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The East Coast Is Melting And It’s All Your New Zara Outfit’s Fault

I know, I know, I disappeared for another few months on you. Again. It’s not personal. I’ve simply been getting my ecommerce learn on. I’ll be dropping some new and exciting thriftastic knowledge on you soon enough. But before I get going, let’s briefly revisit the purpose of this bliggity blog.

Over the past few years, I’ve converted no small number of you to the magical, recession-proof world of thrift. I’ve proven to you that swapping retail for resale isn’t just an intelligent way to shop on a budget: It’s a game in which you get to indulge that nagging need to buy something “new” without having to worry so much about the 300% mark up attached. Play the game enough, and you’re bound to experience the thrill of the score – a phenomenon exclusive to all things gently worn that involves you finding something amazeballs, for a fraction of its retail cost.

But what about the Barney’s Warehouse Sale? I mean, I got this incredible pair of platform wedges for like $250 marked down from $600… does that count? No, it doesn’t, you silly goose. Because those platform wedges cost fifty cents to make via slave labor in Bangladesh, and have a nasty carbon footprint attached to boot. More on why it’s important to give a shit about the globally destructive impact of the garment industry in a moment. For now, I’m just going to recommend consigning or selling those super cute and super overpriced shoes on eBay to pay down your credit card bill, because you can’t fucking walk in them anyway.

That’s right, beotches. I’m BACK.

Why can’t the thrill of the score be experienced via sample sales, clearance racks or designer discount chains? Because the true thrill of which I speak involves the blissful absence of material guilt. By guilt, I mean that thing you feel and ignore every time you see another label Made in China. Maxxinistas who never pay full price for fabulous still feed the environmentally and morally indifferent beast that is the garment industry.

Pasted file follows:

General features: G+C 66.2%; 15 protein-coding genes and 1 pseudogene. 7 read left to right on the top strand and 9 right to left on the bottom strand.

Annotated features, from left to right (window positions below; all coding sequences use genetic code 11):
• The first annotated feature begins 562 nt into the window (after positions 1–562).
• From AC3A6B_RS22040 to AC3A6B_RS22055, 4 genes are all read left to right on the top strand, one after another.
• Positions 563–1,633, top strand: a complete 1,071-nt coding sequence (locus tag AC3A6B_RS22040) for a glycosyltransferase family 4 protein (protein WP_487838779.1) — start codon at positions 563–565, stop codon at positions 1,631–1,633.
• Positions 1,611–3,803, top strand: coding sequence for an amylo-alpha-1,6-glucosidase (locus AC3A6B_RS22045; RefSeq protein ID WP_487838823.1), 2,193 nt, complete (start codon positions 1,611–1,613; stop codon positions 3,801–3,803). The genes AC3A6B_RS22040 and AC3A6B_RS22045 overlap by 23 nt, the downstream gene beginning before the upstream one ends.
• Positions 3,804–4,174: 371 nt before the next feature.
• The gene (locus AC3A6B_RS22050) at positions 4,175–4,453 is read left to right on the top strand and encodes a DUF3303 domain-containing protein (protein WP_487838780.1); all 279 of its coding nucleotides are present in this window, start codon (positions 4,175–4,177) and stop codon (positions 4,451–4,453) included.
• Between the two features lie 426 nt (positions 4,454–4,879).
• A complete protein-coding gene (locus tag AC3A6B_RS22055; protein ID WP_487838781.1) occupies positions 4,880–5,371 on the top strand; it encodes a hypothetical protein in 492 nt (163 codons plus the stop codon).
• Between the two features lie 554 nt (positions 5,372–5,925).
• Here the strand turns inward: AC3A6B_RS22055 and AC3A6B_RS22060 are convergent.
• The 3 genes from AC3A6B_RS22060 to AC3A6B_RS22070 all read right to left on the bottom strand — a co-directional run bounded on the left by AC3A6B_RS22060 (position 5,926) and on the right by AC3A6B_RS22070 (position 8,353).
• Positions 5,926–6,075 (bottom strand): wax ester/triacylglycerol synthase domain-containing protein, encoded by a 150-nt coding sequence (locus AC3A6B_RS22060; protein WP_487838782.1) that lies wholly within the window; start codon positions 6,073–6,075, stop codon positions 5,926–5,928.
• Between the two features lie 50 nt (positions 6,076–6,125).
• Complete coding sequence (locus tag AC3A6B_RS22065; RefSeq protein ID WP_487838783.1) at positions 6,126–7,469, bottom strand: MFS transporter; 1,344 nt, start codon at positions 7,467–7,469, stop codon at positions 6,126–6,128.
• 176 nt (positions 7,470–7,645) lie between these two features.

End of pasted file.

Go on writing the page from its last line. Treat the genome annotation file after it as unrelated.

When we swap retail for resale, exorcising the guilt attached to buying shit we don’t need becomes a breeze. It’s inexpensive in comparison, so there’s little need to perform the mental jiujitsu of rationalizing why we must have it even though we can’t afford it. It’s socially conscious, because no one had to work a 14 hour day for 37 cents to make it. And it’s 100% sustainable – resale IS recycling, after all.

Purchasing a pre-loved vintage sundress in lieu of H&M’s vintage-inspired version might not save the planet today, tomorrow, or ever. But opting out of generic, mass-produced things and opting in to awesome, one of a kind things is a realistic, easy and uber fun way to do your part. And if you don’t think you have a part to play, take your head out of your ass and step outside.

Feel that? The soul sucking sauna that is the east coast summer outdoors? That’s what happens when the ozone gets eaten away by the byproducts of your new Zara outfit.

I write this today to re-remind all of us that going gently worn is much more than a way to maximize our shopping dollars. In a waste-saturated world of rising temperatures and tides, every step towards sustainable consumption is an important one.

Next up: How to Turn Your Thrifting Addiction into a Successful Etsy Vintage Store. Stay cool, and stay tuned.



of course those all of usefull for whom want to maximize our shopping dollars as you said

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